Background: Increased incidence of pertussis has been noted among infants too young to be immunized. We studied the disease burden of pertussis in pediatric intensive care units and the source of infection in several Asian, European and Latin American countries.
Methods: The study was conducted in 7 countries from September 2001 to January 2004. Children <1 year of age were enrolled from pediatric intensive care units (PICU) and pediatric wards if they presented with respiratory failure, apnea, bradycardia, or cough accompanied by paroxysms, vomiting, whoop or cyanosis. Household members of pertussis-positive index cases were asked to answer a questionnaire and provide diagnostic specimens.
Results: Pertussis was confirmed in 99 infants (12%) of 823 infants included in the analysis: 10 of 90 (11%) in Brazil, 9 of 88 (10%) in Costa Rica, 11 of 145 (8%) in Germany, 13 of 147 (9%) in Singapore, 29 of 67 (43%) in Spain, 2 of 86 (2%) in Taiwan and 25 of 200 (13%) in Uruguay. However, sensitivity analysis indicated that these figures were conservative. The mean (±SD) average age of infection was 2.6 ± 2.2 months. Pertussis was found among 96 of 269 (36%) of household contacts investigated. At least one household contact was identified as the source of infection in 24 of 88 (27%) of the PICU cases and mothers were identified as being the most frequent source of infection.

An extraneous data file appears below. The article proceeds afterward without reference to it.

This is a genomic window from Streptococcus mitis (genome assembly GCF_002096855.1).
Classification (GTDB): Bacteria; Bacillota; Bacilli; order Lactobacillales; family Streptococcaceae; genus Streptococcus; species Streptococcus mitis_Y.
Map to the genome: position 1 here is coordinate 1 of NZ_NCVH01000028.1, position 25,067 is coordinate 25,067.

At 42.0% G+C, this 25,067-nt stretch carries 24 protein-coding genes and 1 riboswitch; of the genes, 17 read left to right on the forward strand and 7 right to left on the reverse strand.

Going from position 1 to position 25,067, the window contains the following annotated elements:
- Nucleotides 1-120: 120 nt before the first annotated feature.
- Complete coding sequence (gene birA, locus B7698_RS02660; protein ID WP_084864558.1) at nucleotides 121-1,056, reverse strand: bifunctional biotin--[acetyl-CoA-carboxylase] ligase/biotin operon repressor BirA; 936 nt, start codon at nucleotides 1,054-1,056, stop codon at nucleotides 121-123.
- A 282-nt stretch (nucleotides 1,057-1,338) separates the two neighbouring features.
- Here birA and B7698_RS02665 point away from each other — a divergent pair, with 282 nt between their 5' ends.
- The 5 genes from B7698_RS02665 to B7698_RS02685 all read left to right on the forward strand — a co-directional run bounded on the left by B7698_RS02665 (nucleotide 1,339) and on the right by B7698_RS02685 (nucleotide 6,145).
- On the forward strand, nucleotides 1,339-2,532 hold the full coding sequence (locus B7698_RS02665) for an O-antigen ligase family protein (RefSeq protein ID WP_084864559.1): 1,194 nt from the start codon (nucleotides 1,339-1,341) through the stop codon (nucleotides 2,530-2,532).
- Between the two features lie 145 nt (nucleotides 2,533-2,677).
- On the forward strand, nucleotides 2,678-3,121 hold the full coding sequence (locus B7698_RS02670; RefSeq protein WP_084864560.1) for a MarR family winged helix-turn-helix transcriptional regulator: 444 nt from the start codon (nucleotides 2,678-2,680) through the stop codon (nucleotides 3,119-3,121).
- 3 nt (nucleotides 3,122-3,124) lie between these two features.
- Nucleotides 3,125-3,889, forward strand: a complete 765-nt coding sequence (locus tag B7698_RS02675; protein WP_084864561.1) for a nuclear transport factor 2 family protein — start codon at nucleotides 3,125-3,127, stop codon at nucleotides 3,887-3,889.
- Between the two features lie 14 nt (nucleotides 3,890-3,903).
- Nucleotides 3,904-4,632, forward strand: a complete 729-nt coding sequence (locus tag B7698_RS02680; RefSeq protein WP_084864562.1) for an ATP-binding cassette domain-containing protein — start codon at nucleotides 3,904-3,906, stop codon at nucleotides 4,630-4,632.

Conclusion: Although regional differences exist, severe pertussis represents a considerable global disease burden. Since most infants are infected before vaccination and concomitant protection is completed, household contacts should be targeted for booster vaccination to reduce the pertussis reservoir.